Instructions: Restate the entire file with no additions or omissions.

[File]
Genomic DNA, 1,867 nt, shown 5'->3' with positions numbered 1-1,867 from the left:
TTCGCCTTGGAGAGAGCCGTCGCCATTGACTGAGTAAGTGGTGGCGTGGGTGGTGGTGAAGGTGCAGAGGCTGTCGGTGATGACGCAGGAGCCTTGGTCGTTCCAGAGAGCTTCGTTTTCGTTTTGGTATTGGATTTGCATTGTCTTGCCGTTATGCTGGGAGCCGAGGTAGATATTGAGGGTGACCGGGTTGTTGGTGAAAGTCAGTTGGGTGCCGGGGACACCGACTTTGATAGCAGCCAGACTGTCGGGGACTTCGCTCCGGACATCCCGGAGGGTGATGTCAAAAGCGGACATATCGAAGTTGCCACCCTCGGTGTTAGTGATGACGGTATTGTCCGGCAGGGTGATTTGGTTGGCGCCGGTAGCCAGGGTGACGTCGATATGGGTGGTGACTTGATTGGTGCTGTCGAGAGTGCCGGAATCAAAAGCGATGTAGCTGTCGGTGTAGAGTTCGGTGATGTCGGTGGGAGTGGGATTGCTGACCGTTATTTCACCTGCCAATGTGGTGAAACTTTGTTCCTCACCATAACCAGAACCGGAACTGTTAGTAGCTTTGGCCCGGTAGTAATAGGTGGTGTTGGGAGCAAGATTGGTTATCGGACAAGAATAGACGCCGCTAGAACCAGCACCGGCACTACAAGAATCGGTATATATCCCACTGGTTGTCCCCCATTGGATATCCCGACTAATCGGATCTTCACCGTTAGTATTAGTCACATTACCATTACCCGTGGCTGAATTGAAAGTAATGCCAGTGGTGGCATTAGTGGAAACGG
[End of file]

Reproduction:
Genomic DNA, 1,867 nt, shown 5'->3' with positions numbered 1-1,867 from the left:
TTCGCCTTGGAGAGAGCCGTCGCCATTGACTGAGTAAGTGGTGGCGTGGGTGGTGGTGAAGGTGCAGAGGCTGTCGGTGATGACGCAGGAGCCTTGGTCGTTCCAGAGAGCTTCGTTTTCGTTTTGGTATTGGATTTGCATTGTCTTGCCGTTATGCTGGGAGCCGAGGTAGATATTGAGGGTGACCGGGTTGTTGGTGAAAGTCAGTTGGGTGCCGGGGACACCGACTTTGATAGCAGCCAGACTGTCGGGGACTTCGCTCCGGACATCCCGGAGGGTGATGTCAAAAGCGGACATATCGAAGTTGCCACCCTCGGTGTTAGTGATGACGGTATTGTCCGGCAGGGTGATTTGGTTGGCGCCGGTAGCCAGGGTGACGTCGATATGGGTGGTGACTTGATTGGTGCTGTCGAGAGTGCCGGAATCAAAAGCGATGTAGCTGTCGGTGTAGAGTTCGGTGATGTCGGTGGGAGTGGGATTGCTGACCGTTATTTCACCTGCCAATGTGGTGAAACTTTGTTCCTCACCATAACCAGAACCGGAACTGTTAGTAGCTTTGGCCCGGTAGTAATAGGTGGTGTTGGGAGCAAGATTGGTTATCGGACAAGAATAGACGCCGCTAGAACCAGCACCGGCACTACAAGAATCGGTATATATCCCACTGGTTGTCCCCCATTGGATATCCCGACTAATCGGATCTTCACCGTTAGTATTAGTCACATTACCATTACCCGTGGCTGAATTGAAAGTAATGCCAGTGGTGGCATTAGTGGAAACGG